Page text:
5. Spider-Man: Homecoming (2017)
Tom Holland’s Spider-Man made his sudden debut in Captain America: Civil War, and the quietly meta title of Homecoming alludes both to its own story and to the real-world situation. After years of studio politics between Marvel and Sony, Spider-Man was finally taking his place in an MCU that understood what to do with him. Much younger than we’d seen in recent years, Holland is the high-school Peter Parker that the unwieldy series had perhaps been missing: winging it, over-confident but also self-doubting, still finding his sticky feet. As we said about Far From Home, in a way this is still another origin story, showing where Peter came from by sending him back there – but crucially, it doesn’t ask audiences to sit through the whole spider-bite / Uncle Ben saga yet again. Marisa Tomei is a much cooler Aunt May, Zendaya intriguing as ‘MJ’, and there’s fabulous villainy from Michael Keaton as Adrian Toomes, aka. the Vulture. Plus, it really got another important facet of the comic book character that had rarely made it to the screen: it’s really, really funny.
4) Spider-Man: No Way Home (2021)
Tom Holland’s third solo outing takes some cues from Into The Spider-Verse and – thanks to the MCU’s ongoing malarky with Doctor Strange and his Incursions – manages to crash the two previous abandoned Spider-continuities into the current one. The result is a joyous celebration of the live-action Spider-movies: including the ones few people liked. Villains including Alfred Molina’s Doc Ock and Jamie Foxx’s Electro are back, and it’s so cameo-heavy that some aspects get a bit lost in the chaos. But the difference between this and Spider-Man 3 is that the chaos is part of the story – the frantic plate-spinning – is the point. It’s undeniably delightful to see Tobey Maguire and Andrew Garfield suit up again, while delving into the shared – and separate – experiences of loss, love, and life between ‘Peter 1’, ‘Peter 2’, and ‘Peter 3’ with heart and humour. It provides, if not exactly closure, then at least heartfelt acknowledgment of iterations that were simply written off rather than allowed to properly conclude – all while completing Holland’s own origin story.
3) Spider-Man: Across The Spider-Verse (2023)
Given the seismic impact of Into The Spider-Verse, you’d be forgiven for thinking its follow-up could only be a down-swing in quality. Instead, the first chapter of the back-to-back sequels is another all-out marvel, pushing the visual splendour, the characterisation, and the emotional complexity to even greater heights. This time, Miles is blasting off across the Spider-Verse into various vibrant realities – from the India-inspired Mumbattan, to Nueva York. Most impactful is Spider-Gwen’s reality, the colour palette of which shifts from shot to shot in reflection of her emotions. Emboldened by the success of the first film, Across is an absolute work of art – the look and movement of characters like Spider-Punk (an electrifying Daniel Kaluuya) pushing the entire medium forward yet again. And the continuation of Miles Morales’ story is beautifully drawn – he’s not just a Spider-Man, with all the great power and great responsibility that that entails, but a rapidly-growing-up kid having to take his own independent steps into the world. As a ‘part one’, it doesn’t feel quite as complete as the first film – but in so many other ways, it’s absolutely its equal.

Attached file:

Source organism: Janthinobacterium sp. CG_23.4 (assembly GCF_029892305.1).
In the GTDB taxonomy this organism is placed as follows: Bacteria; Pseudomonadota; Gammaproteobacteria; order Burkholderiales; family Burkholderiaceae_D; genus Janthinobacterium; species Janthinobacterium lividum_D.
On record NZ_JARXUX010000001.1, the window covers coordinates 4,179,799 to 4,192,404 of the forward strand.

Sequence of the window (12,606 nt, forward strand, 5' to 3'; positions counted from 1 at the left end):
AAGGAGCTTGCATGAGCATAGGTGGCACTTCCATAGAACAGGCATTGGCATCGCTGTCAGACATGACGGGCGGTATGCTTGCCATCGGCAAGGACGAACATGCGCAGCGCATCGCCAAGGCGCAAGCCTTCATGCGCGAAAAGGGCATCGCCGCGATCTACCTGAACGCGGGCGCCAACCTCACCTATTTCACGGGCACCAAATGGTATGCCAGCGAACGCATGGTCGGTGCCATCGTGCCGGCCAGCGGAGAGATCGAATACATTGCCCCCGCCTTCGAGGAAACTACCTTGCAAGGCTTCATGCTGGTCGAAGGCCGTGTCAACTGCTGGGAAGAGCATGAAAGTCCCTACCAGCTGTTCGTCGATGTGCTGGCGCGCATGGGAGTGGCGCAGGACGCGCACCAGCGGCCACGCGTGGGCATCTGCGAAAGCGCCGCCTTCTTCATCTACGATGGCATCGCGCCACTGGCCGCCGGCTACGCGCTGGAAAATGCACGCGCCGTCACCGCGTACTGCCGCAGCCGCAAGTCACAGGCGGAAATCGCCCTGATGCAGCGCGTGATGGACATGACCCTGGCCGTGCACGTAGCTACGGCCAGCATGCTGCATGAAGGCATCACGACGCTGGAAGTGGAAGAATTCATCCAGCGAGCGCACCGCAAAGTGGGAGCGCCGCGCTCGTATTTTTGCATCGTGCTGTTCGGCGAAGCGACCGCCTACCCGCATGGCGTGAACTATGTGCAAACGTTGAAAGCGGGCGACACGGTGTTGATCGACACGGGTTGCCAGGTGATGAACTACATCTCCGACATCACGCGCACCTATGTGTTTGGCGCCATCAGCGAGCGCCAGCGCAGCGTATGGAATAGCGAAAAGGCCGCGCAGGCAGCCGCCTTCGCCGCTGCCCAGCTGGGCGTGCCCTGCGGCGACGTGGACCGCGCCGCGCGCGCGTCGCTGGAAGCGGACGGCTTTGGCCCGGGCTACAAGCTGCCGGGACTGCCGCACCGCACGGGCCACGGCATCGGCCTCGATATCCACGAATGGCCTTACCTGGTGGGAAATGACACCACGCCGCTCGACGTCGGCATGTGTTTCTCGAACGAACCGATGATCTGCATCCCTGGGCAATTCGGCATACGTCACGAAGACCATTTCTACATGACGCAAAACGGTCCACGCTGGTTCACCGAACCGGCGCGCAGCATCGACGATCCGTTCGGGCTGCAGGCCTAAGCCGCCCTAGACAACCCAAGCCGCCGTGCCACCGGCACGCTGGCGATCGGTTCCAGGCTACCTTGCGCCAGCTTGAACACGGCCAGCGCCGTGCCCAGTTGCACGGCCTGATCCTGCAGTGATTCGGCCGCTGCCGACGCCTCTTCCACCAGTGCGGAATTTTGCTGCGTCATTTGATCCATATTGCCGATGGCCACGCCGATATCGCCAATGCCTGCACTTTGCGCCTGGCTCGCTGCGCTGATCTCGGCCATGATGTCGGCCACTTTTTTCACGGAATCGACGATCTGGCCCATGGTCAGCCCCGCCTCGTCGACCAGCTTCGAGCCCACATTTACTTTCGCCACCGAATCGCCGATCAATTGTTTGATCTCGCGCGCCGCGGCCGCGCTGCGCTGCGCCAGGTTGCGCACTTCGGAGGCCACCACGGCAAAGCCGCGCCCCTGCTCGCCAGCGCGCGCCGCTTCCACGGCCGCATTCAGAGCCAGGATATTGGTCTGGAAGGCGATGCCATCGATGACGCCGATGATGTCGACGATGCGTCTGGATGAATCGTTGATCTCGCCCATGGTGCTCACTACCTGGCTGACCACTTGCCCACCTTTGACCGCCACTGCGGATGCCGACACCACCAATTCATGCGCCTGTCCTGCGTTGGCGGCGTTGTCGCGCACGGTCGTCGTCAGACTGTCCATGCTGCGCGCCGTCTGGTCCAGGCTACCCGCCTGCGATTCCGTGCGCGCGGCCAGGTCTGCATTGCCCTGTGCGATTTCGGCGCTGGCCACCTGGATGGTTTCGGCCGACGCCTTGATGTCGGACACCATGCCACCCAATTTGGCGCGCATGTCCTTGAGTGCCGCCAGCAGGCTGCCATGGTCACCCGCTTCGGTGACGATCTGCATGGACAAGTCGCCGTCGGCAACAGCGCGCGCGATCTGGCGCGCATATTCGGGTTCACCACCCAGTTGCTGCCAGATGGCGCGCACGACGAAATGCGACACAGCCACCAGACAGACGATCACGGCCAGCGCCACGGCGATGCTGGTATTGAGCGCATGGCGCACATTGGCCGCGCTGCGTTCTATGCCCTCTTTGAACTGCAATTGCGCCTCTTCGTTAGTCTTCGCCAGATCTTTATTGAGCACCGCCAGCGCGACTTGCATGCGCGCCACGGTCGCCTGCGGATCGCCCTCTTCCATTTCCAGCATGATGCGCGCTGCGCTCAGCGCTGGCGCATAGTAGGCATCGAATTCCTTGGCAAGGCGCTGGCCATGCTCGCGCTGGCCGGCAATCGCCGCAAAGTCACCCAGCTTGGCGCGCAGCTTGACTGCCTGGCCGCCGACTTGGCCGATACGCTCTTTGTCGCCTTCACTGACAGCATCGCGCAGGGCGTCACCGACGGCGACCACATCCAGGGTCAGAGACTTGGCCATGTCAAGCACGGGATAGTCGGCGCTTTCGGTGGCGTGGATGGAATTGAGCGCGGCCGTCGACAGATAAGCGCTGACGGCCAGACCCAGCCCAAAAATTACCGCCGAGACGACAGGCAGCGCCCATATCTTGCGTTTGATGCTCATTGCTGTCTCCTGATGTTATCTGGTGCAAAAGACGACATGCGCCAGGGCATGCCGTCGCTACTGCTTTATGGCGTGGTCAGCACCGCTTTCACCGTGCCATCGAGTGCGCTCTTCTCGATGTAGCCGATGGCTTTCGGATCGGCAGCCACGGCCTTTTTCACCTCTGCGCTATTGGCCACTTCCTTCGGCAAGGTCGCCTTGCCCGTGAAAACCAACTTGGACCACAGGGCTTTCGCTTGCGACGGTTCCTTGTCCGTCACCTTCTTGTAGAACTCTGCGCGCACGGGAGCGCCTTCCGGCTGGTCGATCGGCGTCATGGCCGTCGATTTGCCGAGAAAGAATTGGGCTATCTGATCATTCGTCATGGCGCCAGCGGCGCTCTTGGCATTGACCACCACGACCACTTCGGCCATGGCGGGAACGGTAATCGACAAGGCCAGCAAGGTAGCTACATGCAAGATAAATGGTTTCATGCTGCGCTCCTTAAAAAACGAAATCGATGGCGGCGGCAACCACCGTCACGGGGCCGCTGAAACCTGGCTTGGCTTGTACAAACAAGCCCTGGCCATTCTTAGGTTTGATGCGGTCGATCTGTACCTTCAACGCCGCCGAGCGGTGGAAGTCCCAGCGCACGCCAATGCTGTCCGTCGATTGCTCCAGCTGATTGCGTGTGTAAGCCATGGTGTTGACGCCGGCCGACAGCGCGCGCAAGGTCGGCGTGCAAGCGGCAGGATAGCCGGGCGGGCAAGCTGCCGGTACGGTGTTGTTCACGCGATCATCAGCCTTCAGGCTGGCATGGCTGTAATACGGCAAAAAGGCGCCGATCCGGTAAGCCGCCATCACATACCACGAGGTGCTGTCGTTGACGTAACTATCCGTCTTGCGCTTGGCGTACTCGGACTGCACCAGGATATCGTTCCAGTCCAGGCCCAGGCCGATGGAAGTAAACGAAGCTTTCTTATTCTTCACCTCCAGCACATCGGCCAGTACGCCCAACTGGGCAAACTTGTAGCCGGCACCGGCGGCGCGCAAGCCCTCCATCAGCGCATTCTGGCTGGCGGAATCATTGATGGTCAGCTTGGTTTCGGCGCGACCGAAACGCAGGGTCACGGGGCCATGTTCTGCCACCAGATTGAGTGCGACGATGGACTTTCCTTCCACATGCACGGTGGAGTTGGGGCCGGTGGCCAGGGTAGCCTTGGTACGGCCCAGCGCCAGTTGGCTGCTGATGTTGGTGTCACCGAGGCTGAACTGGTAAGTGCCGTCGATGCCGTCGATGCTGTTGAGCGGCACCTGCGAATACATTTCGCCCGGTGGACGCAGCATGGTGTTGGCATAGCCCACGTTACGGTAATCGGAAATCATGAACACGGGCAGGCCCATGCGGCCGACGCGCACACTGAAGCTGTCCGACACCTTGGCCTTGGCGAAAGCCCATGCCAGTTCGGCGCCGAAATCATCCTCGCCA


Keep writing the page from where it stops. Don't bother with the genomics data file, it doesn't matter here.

2) Spider-Man 2 (2004)
With the confidence of a successful Spider-Man behind him, Spider-Man 2 was where Sam Raimi really allowed himself to let loose, reverting to bananas crash-zoom-upside-down-camera form. Happily, the material was there to meet him head-on, as was the tech that allowed metal appendages to be believably bolted onto Alfred Molina. Doctor Otto 'Octopus' Octavius is arguably the apex of the Spidey villain roster, and the left-field casting of Molina pays off brilliantly. The setpiece on the New York subway is thrilling, but it’s the sight of Doc Ock and Spidey flinging the elderly Aunt May up and down the outside of a building that’s pure unfettered Raimi – that, and the surprisingly brutal (for a PG) surgery scene in which Doc Ock’s mechanised tentacles murder a room full of doctors. The balance between the action and the Peter/MJ relationship is perfect too. It’s that deft combination of spectacle, humour and heart that makes Spider-Man 2 a high point of blockbuster live-action superhero filmmaking, even all these years later.
1) Spider-Man: Into the Spider-Verse (2018)
After years and years of Peter Parker stories, it turned out the greatest cinematic Spider-Man outing would focus on a different face under the mask: that of Brooklyn’s Miles Morales. It’s just one revolutionary element of a film that switches up the game in every way possible – kick-starting an entire new era of mainstream animated movies, cracking open a superhero multiverse before the MCU or DCEU attempted it, and telling a different kind of Spidey story while drawing attention to the shared things that make Spider-people who they are. The result is an absolutely dazzling, dizzyingly smart, gloriously silly masterpiece. It’s packed with the trademark whip-smart humour of masterminds Phil Lord and Christopher Miller, boasts an instantly loveable Miles courtesy of Shameik Moore, and delivers a roster of bonkers Spider-variants – from Nicolas Cage’s moody, monochromatic Spider-Man Noir, to John Mulaney’s Looney Toons-esque Spider-Ham. Seeing these distinctive Spider-pals characters share the same space remains mind-blowing – but that it’s all wrapped up in such visual invention and character-focused plotting is the real miracle of Into The Spider-Verse.